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The Ocean Blog

When hoping to discover a pearl, looking inside one of the oysters you slurp may not be the best plan. Food oysters in the family Ostreidae are able to produce pearls, however these tend to be small...
Beluga whales are naturally vocal animals. They are often called “ canaries of the sea ” thanks to their wide repertoire of sounds such as whistles, squeals, moos, chirps, and clicks. Some...
A humboldt squid ( Dosidicus gigas )—also known as the jumbo squid—releases a cloud of ink at night in Mexico's Sea of Cortez. These large, carnivorous squids can reach more than 5 feet in length and...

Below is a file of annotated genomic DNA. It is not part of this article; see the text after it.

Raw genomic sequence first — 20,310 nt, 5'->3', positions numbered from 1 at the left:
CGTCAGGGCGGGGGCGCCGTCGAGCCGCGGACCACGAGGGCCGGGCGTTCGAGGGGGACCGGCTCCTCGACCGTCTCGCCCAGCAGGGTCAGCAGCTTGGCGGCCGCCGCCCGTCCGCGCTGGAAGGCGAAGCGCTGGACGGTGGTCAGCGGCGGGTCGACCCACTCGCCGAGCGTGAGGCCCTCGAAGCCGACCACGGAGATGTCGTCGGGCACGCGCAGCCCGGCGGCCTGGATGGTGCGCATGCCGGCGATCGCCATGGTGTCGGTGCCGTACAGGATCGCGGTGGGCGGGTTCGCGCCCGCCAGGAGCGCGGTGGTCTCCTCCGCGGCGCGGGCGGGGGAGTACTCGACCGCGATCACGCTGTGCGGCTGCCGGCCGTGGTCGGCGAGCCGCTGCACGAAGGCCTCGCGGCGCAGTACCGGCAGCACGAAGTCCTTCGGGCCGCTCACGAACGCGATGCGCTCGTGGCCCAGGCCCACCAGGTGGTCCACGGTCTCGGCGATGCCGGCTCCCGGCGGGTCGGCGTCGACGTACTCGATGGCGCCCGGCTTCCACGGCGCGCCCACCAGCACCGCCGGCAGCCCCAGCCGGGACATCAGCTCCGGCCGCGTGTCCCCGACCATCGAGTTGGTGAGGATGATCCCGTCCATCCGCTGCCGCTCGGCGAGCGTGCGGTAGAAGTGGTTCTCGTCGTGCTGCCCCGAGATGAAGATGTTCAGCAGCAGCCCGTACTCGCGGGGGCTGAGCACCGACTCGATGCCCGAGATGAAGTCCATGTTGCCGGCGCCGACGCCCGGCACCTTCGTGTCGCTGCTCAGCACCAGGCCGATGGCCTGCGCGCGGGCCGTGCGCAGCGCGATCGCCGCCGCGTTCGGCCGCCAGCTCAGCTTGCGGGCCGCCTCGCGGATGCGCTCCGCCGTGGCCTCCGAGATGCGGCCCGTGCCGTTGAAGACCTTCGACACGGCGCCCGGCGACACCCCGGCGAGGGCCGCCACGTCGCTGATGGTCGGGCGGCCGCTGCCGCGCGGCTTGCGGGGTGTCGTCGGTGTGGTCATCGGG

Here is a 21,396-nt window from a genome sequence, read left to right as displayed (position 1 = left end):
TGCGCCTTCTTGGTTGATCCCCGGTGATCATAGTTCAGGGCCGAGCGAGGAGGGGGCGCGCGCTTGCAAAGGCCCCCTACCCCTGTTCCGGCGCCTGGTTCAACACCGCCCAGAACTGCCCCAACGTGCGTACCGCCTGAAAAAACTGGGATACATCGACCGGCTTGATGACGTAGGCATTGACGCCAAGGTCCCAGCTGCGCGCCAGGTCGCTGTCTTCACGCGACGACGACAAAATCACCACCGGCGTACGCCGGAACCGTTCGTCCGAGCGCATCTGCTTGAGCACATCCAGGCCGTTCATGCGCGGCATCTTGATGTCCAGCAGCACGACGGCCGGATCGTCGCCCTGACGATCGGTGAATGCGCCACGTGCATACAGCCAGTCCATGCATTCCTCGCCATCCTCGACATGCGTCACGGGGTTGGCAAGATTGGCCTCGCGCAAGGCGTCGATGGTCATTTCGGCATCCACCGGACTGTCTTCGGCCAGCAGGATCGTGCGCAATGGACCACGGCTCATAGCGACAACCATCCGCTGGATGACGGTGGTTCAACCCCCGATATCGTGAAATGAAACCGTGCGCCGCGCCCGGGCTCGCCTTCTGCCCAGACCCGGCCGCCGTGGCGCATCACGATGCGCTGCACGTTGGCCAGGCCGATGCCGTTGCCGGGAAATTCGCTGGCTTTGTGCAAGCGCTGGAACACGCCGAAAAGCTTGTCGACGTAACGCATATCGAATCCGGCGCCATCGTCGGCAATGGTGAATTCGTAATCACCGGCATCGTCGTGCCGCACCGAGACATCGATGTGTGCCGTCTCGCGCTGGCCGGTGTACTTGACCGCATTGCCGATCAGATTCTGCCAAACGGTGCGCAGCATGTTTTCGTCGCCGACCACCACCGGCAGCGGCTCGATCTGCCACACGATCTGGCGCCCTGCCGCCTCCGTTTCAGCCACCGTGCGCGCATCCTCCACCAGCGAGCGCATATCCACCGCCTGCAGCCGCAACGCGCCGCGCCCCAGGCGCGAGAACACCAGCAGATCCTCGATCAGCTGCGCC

Two bright orange anemonefish ( Amphiprion ocellaris ) poke their heads between anemone tentacles. Anemonefish are able to swim amongst the stinging tentacles without getting stung — but no one knows...
An octopus shoots ink in defense as it swims away from a scuba diver.
This crab ( Neolithodes sp. ) was collected on a NOAA/MAR-ECO cruise to the Mid-Atlantic Ridge in the summer of 2009. Its red color provides camouflage and protection from predators. Red wavelengths...
This summer, many of you have likely enjoyed feasting on crabs, be they blue, stone, or Dungeness, and a special treat will have been the big, easy morsels of claw meat. The size of this muscle is...
Is that fruit swimming in the ocean? Well it may look like fruit, but it's actually a pineapplefish ( Cleidopus gloriamaris ). Like the hard outer part of a pineapple, this fish also has an outer...
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